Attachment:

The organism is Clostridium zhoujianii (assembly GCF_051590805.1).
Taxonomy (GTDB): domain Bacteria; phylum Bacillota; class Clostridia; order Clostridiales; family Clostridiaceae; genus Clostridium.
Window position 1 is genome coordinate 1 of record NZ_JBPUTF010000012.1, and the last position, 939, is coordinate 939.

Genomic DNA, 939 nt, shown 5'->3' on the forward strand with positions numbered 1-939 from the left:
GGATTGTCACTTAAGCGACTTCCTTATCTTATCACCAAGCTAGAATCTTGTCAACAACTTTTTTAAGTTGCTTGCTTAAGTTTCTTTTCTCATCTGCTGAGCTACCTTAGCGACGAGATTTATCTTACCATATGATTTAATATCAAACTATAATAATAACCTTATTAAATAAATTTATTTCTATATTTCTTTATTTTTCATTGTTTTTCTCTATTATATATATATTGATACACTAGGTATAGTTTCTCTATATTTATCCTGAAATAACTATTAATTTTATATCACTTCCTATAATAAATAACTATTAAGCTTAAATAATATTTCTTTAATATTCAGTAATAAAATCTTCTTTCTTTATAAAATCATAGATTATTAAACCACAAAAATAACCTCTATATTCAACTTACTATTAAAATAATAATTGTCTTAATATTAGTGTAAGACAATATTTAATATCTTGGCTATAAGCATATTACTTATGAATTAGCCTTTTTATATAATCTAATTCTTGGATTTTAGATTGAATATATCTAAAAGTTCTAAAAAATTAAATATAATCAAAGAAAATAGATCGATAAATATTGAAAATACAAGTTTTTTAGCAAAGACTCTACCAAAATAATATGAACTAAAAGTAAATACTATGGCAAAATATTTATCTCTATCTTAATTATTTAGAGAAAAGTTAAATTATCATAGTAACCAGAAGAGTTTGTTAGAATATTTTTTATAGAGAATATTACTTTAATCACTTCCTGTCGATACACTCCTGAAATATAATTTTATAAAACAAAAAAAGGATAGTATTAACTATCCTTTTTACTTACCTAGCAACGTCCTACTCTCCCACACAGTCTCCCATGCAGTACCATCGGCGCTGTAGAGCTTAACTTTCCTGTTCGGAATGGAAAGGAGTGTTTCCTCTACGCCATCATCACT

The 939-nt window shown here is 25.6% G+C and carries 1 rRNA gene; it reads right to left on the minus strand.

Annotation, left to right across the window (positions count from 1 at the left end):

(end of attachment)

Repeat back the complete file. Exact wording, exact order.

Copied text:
The organism is Clostridium zhoujianii (assembly GCF_051590805.1).
Taxonomy (GTDB): domain Bacteria; phylum Bacillota; class Clostridia; order Clostridiales; family Clostridiaceae; genus Clostridium.
Window position 1 is genome coordinate 1 of record NZ_JBPUTF010000012.1, and the last position, 939, is coordinate 939.

Genomic DNA, 939 nt, shown 5'->3' on the forward strand with positions numbered 1-939 from the left:
GGATTGTCACTTAAGCGACTTCCTTATCTTATCACCAAGCTAGAATCTTGTCAACAACTTTTTTAAGTTGCTTGCTTAAGTTTCTTTTCTCATCTGCTGAGCTACCTTAGCGACGAGATTTATCTTACCATATGATTTAATATCAAACTATAATAATAACCTTATTAAATAAATTTATTTCTATATTTCTTTATTTTTCATTGTTTTTCTCTATTATATATATATTGATACACTAGGTATAGTTTCTCTATATTTATCCTGAAATAACTATTAATTTTATATCACTTCCTATAATAAATAACTATTAAGCTTAAATAATATTTCTTTAATATTCAGTAATAAAATCTTCTTTCTTTATAAAATCATAGATTATTAAACCACAAAAATAACCTCTATATTCAACTTACTATTAAAATAATAATTGTCTTAATATTAGTGTAAGACAATATTTAATATCTTGGCTATAAGCATATTACTTATGAATTAGCCTTTTTATATAATCTAATTCTTGGATTTTAGATTGAATATATCTAAAAGTTCTAAAAAATTAAATATAATCAAAGAAAATAGATCGATAAATATTGAAAATACAAGTTTTTTAGCAAAGACTCTACCAAAATAATATGAACTAAAAGTAAATACTATGGCAAAATATTTATCTCTATCTTAATTATTTAGAGAAAAGTTAAATTATCATAGTAACCAGAAGAGTTTGTTAGAATATTTTTTATAGAGAATATTACTTTAATCACTTCCTGTCGATACACTCCTGAAATATAATTTTATAAAACAAAAAAAGGATAGTATTAACTATCCTTTTTACTTACCTAGCAACGTCCTACTCTCCCACACAGTCTCCCATGCAGTACCATCGGCGCTGTAGAGCTTAACTTTCCTGTTCGGAATGGAAAGGAGTGTTTCCTCTACGCCATCATCACT

The 939-nt window shown here is 25.6% G+C and carries 1 rRNA gene; it reads right to left on the minus strand.

Annotation, left to right across the window (positions count from 1 at the left end):